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10 Reporting & Business Intelligence Terms Private Practices Should Know

If your private practice is starting its journey into the world of reporting or you want to understand how to kick it up a notch in 2019, can I recommend business intelligence as your first stop?

The purpose of business intelligence in any business is to help executives, managers and other team members make better and more informed business decisions. While the purpose of business intelligence is much the same for outpatient rehab, the added layer of complexity around the transition to value-based care and increased demands for a more consumer-oriented experience means that having actionable data at your fingertips is more important than ever if you want to succeed in the future.

Before we jump in, let’s first define business intelligence.

Business intelligence tools provide an interactive way to identify problem areas within your business that you can then address and take steps to correct; you can also identify areas where your business is doing well. It’s designed to help explain why things happened rather than show you what happened. As it relates to outpatient rehab, it turns clinical and financial data into actionable insight for fast, informed decision-making across your therapy practice.

Now, onto the top 10 reporting and business intelligence terms you should know.

Data visualization

Delivers information and data visually through charts, graphs and maps to make it easier for users to see and understand trends, outliers and patterns in data.

Drill down

Takes users from a higher-level visualization to additional visualizations relevant to the metric. Example: a drill-down for visits may be cancellation rate.

Drill through

Takes users from a visualization, to the detail that supports the visualization. Example: a drill-through for visits may be a list of patients who had visits in a time period.

Trend analysis

Compares business data over time to identify any consistent results or trends. Trend analysis helps organizations develop a strategy and action plans to respond to the trends and meet their business goals.

Measures

In a data context, measures are the numbers or values that can be summed and/or averaged. Example: referrals, visits, days AR, etc.

Key performance indicator

A key performance indicator (KPI) is a business metric that measures your progress towards a goal. The results are often reported in the form of a dashboard or scorecard that helps you assess performance and whether or not you’ve missed, met or exceeded the mark.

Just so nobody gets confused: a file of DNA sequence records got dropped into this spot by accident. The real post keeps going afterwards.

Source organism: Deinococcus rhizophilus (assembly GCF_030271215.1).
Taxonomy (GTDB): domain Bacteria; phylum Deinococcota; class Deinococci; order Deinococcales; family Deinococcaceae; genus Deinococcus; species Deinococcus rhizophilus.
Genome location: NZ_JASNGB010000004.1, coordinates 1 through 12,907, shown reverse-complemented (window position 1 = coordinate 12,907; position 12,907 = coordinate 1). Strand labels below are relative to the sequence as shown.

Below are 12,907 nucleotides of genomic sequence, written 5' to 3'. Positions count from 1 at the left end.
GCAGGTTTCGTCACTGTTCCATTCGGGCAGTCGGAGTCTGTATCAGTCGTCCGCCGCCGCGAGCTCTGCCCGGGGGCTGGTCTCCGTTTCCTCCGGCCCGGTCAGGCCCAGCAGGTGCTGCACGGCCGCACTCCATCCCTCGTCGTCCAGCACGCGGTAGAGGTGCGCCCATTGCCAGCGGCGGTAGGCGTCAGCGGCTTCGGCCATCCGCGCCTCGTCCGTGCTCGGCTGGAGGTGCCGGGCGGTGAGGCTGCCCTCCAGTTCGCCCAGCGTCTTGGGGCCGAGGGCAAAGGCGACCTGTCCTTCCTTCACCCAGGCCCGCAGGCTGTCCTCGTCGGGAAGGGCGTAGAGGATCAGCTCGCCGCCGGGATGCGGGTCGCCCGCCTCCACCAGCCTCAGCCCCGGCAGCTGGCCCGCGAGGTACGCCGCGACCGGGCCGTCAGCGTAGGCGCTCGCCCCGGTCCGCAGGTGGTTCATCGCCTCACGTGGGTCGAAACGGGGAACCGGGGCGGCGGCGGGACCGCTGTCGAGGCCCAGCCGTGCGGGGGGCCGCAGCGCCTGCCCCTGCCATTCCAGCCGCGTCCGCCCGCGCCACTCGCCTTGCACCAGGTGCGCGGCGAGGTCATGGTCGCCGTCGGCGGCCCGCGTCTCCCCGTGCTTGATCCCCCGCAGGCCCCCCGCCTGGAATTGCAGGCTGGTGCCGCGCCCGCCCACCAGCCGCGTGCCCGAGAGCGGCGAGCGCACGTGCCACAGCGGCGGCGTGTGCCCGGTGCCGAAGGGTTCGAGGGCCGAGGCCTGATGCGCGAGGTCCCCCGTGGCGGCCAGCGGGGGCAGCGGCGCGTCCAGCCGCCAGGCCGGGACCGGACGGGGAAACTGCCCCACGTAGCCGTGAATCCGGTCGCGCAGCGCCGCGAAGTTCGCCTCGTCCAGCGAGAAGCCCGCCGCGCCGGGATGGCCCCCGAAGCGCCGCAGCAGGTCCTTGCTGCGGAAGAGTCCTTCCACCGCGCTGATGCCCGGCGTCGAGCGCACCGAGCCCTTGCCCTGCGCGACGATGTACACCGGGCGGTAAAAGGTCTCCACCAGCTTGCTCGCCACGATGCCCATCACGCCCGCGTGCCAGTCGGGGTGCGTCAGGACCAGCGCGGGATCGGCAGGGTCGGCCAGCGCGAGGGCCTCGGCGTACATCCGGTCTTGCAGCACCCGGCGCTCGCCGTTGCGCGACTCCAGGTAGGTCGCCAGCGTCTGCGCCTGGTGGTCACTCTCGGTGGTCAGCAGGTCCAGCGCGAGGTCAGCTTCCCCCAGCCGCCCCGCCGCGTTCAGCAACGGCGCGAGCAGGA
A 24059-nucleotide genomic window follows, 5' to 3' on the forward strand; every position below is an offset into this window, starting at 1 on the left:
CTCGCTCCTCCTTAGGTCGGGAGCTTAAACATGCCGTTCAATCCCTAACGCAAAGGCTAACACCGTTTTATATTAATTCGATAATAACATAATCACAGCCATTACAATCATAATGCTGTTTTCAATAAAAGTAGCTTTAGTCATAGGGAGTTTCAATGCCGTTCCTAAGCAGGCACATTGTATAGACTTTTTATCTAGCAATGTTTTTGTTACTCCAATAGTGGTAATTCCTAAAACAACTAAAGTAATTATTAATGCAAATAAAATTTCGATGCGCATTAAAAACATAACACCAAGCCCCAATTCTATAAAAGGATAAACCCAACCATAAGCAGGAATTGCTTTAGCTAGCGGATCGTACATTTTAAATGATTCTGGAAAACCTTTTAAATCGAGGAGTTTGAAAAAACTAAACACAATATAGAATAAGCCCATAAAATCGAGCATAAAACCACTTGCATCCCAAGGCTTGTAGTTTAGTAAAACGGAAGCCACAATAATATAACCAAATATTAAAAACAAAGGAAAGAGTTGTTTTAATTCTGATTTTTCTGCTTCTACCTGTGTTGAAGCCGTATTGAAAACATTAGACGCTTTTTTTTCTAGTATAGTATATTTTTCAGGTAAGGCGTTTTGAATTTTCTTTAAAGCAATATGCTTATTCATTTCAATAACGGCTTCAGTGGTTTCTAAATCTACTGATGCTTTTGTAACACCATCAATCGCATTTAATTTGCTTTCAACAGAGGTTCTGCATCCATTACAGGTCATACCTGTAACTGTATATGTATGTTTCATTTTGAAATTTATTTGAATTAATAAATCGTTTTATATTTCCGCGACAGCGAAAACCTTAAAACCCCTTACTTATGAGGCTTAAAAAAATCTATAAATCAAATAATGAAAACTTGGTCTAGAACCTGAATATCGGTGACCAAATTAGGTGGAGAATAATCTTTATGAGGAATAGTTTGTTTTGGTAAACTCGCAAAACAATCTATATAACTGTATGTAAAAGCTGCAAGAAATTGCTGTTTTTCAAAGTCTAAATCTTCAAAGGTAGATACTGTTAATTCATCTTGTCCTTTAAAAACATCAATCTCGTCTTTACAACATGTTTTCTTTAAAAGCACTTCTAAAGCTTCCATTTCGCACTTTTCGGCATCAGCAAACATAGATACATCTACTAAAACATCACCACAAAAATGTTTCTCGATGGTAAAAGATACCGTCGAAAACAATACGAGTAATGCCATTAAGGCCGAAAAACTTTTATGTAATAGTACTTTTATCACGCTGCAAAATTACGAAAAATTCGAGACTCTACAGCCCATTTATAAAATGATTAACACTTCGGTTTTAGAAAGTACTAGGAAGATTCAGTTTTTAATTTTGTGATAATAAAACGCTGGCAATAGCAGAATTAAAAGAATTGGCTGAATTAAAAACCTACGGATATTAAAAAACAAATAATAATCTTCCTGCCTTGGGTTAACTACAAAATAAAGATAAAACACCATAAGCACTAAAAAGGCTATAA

Snapshot

A snapshot is a view of data at a particular moment in time. For example, your average cost/visit for a specific month would be referred to as a snapshot.

Slice and dice

To me, this is a more digestible way to define data manipulation. It’s a technique that allows a user to breakdown a body of information into smaller parts and examine that information from different viewpoints to better understand the information.

Reporting

The regular provisioning of information to stakeholders. When it comes to the difference between reporting and business intelligence, reporting is more static while business intelligence data can be manipulated and

Dashboard

A dashboard is made up of the visualizations the tool puts together, analyses, and serves up to the end users. It provides at a glance view of the status of business analytics metrics, key performance indicators (KPIs) and important data points.

Stumped trying to decide how else to implement metrics into your practice? Download this tip sheet to learn five do’s and don’ts when using metrics.

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Author

Taylor Goldsmith

Content Marketing Program Manager

Taylor Goldsmith is the Content Marketing Program Manager at Clinicient where she manages the blog, social media strategy, supports lead generation activities and more. She provides insightful direction to a variety of other daily Clinicient activities and brings to her team knowledge of core and emerging marketing strategies. Taylor earned a Public Relations degree from the School of Journalism and Communication at the University of Oregon. In her spare time, she likes to travel, explore the Portland food scene, and cheer on the Oregon Ducks.

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